Reebok Trainers vs Nike Trainers Reebok International has filed a lawsuit against Nike Inc. for allegedly copying its patented technology in sneakers now on store shelves. Reebok received a patent in January for collapsible or “flexible sole” technology allowing shoes to be folded into a more compact form for packaging or to save space while travelling. The athletic footwear and apparel company claims that 11 Nike shoes marketed under various “Free” product names incorporate that technology and therefore infringe on its patent, according to documents filed yesterday in federal district court in Tyler, Texas.

“We will act to protect our research and development efforts whenever companies try to claim Reebok technology as their own,” Diana Wainrib, Reebok’s chief counsel, said in a statement. Former Reebok footwear designer Andrew Gillespie, now vice president of global sport, footwear and apparel for Reebok, designed the technology in question, and Reebok applied for the patent in 2002. The technology enables the company to dispense sneakers in vending machines.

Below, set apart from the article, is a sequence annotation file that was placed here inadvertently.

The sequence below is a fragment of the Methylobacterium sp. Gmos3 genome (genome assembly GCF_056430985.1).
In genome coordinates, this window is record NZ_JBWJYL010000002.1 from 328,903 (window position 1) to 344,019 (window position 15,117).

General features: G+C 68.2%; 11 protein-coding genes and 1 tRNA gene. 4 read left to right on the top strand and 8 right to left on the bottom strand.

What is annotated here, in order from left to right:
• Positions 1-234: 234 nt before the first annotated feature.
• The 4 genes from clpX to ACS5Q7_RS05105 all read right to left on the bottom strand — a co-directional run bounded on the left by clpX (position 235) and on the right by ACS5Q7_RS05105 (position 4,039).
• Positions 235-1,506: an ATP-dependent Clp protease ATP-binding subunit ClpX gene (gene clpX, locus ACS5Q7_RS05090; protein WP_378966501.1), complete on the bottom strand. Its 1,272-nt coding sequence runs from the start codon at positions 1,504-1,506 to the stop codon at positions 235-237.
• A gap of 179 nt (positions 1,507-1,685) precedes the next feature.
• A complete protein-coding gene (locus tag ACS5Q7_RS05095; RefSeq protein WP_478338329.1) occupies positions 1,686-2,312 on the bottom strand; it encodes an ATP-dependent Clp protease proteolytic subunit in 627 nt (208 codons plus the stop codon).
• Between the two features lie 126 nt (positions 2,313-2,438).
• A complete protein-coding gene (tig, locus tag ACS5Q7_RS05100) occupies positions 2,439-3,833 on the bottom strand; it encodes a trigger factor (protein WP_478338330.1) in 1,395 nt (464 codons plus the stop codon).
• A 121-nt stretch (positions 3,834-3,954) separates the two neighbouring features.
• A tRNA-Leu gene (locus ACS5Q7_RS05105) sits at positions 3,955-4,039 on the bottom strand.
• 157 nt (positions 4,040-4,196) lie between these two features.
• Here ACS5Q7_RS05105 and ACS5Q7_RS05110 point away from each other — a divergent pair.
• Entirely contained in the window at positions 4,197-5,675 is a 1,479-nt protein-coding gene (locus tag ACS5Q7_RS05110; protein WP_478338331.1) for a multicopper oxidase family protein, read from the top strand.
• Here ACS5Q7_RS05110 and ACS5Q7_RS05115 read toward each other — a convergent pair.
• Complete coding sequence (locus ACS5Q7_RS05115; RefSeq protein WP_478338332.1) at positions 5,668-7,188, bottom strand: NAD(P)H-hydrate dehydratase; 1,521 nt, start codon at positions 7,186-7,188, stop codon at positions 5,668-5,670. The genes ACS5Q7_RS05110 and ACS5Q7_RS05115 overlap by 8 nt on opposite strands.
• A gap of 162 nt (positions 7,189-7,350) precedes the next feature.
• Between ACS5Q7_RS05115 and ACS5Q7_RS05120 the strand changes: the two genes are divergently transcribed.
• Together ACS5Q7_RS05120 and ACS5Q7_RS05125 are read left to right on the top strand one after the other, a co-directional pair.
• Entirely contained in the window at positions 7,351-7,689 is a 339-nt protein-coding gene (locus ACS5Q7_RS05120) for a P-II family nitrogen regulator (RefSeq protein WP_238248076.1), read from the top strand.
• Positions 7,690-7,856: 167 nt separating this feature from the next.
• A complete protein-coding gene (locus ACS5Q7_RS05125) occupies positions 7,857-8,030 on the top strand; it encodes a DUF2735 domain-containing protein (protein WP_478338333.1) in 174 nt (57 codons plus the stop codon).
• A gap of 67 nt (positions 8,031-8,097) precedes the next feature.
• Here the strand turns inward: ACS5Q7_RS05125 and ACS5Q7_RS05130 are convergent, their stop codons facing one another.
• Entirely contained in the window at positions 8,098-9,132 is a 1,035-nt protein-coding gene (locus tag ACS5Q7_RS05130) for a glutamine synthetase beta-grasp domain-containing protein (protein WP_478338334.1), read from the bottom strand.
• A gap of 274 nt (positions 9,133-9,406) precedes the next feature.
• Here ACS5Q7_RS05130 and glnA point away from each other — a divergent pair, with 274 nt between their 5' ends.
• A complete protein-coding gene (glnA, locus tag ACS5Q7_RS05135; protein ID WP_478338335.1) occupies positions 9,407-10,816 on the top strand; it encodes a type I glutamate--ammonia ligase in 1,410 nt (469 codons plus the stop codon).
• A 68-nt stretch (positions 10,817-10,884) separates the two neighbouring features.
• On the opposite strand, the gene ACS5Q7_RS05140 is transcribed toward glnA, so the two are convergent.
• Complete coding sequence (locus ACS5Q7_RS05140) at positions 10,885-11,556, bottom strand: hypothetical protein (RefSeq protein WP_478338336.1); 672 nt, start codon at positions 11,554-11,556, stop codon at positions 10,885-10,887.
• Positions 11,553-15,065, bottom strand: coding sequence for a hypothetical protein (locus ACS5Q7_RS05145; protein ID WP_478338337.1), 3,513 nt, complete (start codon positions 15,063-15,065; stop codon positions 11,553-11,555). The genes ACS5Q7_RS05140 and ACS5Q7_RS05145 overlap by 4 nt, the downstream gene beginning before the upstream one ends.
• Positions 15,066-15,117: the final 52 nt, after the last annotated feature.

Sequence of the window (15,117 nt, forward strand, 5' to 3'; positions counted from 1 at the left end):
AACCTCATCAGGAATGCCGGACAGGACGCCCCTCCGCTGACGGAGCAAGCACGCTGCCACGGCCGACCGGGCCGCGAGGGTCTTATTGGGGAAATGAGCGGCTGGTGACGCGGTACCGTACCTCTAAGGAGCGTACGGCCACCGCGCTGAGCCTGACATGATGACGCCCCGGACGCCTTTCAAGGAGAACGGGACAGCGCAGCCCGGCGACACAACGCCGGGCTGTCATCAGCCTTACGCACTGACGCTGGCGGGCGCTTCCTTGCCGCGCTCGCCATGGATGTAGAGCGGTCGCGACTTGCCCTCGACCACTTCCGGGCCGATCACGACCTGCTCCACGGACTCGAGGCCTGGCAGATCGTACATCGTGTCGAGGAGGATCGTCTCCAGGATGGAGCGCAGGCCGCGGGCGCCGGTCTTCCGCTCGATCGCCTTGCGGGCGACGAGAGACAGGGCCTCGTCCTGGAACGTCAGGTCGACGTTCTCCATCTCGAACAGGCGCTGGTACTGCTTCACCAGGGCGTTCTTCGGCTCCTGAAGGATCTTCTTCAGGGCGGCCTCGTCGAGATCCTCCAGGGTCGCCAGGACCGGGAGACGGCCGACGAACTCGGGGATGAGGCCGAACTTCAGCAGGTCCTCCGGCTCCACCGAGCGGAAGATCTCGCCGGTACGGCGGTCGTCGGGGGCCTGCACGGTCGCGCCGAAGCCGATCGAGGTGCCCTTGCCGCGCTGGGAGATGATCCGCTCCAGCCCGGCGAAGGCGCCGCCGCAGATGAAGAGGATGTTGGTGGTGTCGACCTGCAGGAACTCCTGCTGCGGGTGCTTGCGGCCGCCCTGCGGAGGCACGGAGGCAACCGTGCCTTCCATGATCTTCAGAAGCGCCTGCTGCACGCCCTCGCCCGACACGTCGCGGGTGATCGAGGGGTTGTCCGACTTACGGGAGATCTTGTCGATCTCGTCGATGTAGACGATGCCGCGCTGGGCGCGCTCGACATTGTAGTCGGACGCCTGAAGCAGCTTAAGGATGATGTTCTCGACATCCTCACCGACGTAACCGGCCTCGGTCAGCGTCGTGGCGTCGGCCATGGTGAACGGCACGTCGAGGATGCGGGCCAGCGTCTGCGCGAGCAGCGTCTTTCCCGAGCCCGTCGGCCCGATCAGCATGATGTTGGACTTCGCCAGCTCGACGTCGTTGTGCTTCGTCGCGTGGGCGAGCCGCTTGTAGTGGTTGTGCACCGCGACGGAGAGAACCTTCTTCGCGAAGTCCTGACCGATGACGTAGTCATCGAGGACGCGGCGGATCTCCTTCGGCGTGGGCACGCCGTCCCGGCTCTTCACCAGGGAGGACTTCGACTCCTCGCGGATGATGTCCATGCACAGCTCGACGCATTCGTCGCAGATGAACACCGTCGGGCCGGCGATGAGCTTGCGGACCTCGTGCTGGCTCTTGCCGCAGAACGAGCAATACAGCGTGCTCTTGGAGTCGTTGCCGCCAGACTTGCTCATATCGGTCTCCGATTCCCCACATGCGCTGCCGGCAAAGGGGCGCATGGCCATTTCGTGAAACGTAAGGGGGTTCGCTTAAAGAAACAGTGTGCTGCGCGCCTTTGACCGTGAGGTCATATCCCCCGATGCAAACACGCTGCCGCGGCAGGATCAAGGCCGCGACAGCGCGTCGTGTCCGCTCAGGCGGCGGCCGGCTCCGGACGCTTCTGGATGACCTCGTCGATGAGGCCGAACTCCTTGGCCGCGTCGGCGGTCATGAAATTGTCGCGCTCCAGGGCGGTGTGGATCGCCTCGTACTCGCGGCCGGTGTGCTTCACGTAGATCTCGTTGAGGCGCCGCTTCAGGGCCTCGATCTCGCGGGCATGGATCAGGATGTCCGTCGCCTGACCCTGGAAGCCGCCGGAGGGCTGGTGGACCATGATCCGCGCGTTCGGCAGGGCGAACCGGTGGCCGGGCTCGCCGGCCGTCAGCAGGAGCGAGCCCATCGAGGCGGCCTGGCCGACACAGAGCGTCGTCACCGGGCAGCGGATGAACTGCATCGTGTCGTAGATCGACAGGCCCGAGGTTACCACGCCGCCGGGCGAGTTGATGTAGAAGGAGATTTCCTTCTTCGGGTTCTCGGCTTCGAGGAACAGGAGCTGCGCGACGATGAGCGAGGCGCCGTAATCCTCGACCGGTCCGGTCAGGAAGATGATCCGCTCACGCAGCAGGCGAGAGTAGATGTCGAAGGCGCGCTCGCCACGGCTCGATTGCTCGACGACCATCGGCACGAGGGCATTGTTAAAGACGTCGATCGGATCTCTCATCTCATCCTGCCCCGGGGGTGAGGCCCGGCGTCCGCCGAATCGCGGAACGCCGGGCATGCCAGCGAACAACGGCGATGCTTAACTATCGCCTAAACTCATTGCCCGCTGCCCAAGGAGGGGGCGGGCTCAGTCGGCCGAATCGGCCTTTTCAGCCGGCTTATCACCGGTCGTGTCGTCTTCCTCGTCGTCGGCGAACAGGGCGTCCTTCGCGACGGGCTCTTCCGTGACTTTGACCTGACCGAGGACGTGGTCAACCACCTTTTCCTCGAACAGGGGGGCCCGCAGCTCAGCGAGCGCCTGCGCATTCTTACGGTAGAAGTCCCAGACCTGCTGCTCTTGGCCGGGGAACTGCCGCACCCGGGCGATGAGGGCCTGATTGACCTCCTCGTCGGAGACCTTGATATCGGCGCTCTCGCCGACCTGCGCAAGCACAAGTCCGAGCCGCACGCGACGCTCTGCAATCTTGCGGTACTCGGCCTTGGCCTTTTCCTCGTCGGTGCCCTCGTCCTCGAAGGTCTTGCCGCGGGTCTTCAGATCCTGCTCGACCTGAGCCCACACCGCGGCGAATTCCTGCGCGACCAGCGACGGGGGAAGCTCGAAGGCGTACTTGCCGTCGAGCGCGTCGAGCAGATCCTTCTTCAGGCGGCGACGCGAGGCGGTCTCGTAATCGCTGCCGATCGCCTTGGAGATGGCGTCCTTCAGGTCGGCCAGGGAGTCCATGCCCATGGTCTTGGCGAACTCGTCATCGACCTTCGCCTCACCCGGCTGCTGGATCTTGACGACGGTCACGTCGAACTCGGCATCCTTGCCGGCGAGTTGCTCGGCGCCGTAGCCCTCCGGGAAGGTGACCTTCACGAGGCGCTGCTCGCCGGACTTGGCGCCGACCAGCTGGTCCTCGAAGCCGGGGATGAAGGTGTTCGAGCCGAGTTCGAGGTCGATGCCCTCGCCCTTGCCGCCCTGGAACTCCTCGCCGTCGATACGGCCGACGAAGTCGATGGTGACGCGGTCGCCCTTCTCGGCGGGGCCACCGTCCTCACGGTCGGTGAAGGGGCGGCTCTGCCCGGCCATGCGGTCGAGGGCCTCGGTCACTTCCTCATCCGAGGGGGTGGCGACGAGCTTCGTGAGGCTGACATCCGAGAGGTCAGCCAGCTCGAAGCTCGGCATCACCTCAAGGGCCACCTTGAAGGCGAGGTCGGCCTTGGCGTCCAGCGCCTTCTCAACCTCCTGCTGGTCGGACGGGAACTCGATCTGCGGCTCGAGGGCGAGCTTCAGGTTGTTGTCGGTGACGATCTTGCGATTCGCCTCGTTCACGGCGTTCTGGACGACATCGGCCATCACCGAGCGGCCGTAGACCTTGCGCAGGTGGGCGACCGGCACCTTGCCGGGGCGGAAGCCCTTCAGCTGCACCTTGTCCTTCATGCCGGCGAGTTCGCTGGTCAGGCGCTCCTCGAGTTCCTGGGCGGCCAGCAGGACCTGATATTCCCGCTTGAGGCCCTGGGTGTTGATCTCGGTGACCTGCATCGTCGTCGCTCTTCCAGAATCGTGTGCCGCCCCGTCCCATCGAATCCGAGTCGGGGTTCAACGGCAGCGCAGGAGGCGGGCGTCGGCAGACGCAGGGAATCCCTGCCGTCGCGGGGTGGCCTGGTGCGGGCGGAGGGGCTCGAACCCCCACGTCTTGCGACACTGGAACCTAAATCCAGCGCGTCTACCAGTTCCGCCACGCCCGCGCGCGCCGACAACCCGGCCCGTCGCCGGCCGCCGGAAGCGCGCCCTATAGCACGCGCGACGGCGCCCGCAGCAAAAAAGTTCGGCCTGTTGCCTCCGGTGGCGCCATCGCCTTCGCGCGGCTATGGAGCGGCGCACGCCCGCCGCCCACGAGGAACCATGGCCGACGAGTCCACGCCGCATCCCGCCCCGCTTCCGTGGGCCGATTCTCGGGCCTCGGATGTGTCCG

“We are evaluating the claims related to this very recently issued U.S. patent and any potential limited application to the successful Nike Free product,” Nike said in a statement. Reebok filed the lawsuit in an east Texas court that a PricewaterhouseCoopers LLP study ranked as the second most favourable in the nation for patent lawsuits, according to Bloomberg News. Inventors and patent owners have won jury verdicts 90 percent of the time there since 1994.